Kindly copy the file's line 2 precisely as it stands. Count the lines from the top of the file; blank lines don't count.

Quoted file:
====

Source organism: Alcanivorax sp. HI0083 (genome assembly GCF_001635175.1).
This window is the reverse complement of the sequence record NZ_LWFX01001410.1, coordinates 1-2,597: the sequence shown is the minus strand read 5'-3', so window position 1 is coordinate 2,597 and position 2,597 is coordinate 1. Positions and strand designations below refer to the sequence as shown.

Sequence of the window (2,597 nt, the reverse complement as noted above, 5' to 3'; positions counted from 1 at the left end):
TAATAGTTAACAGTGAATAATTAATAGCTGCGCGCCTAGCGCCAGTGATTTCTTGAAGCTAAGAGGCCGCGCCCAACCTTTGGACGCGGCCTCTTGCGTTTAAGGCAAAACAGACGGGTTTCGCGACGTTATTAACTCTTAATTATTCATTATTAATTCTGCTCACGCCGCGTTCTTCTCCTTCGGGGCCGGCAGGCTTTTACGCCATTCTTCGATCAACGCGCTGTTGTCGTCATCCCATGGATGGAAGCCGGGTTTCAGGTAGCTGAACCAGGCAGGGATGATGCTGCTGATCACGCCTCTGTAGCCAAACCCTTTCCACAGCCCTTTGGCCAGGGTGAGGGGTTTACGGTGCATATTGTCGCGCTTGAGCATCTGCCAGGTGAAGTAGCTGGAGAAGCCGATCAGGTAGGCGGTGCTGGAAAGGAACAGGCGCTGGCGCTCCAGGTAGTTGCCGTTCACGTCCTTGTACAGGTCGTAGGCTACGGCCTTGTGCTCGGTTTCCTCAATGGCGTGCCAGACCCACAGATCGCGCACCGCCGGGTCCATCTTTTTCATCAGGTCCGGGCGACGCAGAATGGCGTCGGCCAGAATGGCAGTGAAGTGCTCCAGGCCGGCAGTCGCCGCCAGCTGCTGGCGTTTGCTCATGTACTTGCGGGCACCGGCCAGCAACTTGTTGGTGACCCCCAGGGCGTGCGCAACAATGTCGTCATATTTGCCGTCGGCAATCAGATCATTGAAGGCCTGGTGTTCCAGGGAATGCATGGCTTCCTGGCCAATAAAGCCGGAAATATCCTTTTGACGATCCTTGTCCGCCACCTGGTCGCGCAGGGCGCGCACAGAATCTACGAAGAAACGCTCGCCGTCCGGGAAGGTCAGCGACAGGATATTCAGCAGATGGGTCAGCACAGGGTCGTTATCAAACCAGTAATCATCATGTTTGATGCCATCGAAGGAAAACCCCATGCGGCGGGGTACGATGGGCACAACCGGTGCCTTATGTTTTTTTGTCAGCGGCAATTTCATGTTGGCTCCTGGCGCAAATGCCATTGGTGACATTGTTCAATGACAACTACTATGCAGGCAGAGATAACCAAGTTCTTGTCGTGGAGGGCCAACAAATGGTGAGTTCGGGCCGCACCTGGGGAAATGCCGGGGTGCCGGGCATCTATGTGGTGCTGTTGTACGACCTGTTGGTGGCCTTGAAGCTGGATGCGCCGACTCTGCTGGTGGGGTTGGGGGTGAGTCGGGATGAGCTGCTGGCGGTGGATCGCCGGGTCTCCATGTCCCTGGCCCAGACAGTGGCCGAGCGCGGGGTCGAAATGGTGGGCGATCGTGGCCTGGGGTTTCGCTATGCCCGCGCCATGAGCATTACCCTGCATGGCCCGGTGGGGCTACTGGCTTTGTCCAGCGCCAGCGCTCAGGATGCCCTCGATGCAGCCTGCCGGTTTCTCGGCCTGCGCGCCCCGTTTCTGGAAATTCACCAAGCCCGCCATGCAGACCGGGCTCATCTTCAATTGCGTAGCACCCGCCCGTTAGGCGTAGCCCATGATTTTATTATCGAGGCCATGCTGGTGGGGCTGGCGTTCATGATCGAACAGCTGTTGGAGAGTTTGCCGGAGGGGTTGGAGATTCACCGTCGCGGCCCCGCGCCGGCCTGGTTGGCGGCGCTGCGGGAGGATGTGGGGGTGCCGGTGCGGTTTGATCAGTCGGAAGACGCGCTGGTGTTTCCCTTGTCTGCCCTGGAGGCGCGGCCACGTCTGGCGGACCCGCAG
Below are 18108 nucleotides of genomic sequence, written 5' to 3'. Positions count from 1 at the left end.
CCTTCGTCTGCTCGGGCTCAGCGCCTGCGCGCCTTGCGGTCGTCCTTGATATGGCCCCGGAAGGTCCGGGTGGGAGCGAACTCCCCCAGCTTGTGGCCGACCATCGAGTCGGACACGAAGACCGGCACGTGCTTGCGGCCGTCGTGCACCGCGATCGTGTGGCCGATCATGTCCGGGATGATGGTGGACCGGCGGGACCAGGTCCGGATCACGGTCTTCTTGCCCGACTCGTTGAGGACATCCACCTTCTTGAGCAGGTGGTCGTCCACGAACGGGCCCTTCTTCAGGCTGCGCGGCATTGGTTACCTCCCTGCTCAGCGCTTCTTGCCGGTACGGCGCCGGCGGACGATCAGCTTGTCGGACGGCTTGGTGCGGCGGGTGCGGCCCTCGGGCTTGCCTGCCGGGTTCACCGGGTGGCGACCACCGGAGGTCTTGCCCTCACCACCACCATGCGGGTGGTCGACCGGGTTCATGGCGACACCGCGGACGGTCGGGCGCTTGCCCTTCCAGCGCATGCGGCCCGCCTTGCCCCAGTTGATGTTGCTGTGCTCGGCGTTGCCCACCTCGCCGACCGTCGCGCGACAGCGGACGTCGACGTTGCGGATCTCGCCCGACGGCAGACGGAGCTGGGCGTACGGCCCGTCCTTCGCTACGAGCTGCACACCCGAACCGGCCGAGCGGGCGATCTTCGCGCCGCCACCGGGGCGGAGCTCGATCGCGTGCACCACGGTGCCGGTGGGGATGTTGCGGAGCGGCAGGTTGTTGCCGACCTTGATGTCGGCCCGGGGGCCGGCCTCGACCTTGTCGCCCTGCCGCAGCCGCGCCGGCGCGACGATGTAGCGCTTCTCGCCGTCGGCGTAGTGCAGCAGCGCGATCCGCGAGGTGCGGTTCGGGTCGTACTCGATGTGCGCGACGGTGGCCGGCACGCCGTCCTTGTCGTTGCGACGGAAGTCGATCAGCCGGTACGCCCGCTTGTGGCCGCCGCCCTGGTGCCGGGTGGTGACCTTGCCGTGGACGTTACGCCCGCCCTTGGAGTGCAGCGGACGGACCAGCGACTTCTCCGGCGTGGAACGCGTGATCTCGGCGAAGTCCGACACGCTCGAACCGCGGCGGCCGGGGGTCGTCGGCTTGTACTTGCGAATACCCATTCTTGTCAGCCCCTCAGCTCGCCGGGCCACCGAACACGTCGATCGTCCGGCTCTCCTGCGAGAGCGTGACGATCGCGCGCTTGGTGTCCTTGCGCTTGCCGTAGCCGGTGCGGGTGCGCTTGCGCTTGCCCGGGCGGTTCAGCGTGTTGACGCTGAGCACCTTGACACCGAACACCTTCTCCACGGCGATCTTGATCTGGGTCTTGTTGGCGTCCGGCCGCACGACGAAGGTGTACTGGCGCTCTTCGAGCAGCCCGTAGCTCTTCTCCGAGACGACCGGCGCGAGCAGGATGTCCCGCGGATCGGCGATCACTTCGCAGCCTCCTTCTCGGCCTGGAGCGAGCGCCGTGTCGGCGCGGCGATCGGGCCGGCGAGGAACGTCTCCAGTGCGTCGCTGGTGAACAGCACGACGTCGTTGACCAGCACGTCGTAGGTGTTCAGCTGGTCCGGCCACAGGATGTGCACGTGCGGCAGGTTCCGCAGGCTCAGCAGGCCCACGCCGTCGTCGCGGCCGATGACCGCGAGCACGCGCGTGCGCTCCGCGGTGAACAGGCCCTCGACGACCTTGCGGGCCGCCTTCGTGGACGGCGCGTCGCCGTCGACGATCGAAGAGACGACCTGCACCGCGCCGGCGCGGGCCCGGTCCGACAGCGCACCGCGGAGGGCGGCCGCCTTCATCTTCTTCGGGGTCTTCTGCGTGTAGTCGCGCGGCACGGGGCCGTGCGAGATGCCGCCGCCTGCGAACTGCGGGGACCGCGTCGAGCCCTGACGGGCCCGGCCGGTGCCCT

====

This window is the reverse complement of the sequence record NZ_LWFX01001410.1, coordinates 1-2,597: the sequence shown is the minus strand read 5'-3', so window position 1 is coordinate 2,597 and position 2,597 is coordinate 1. Positions and strand designations below refer to the sequence as shown.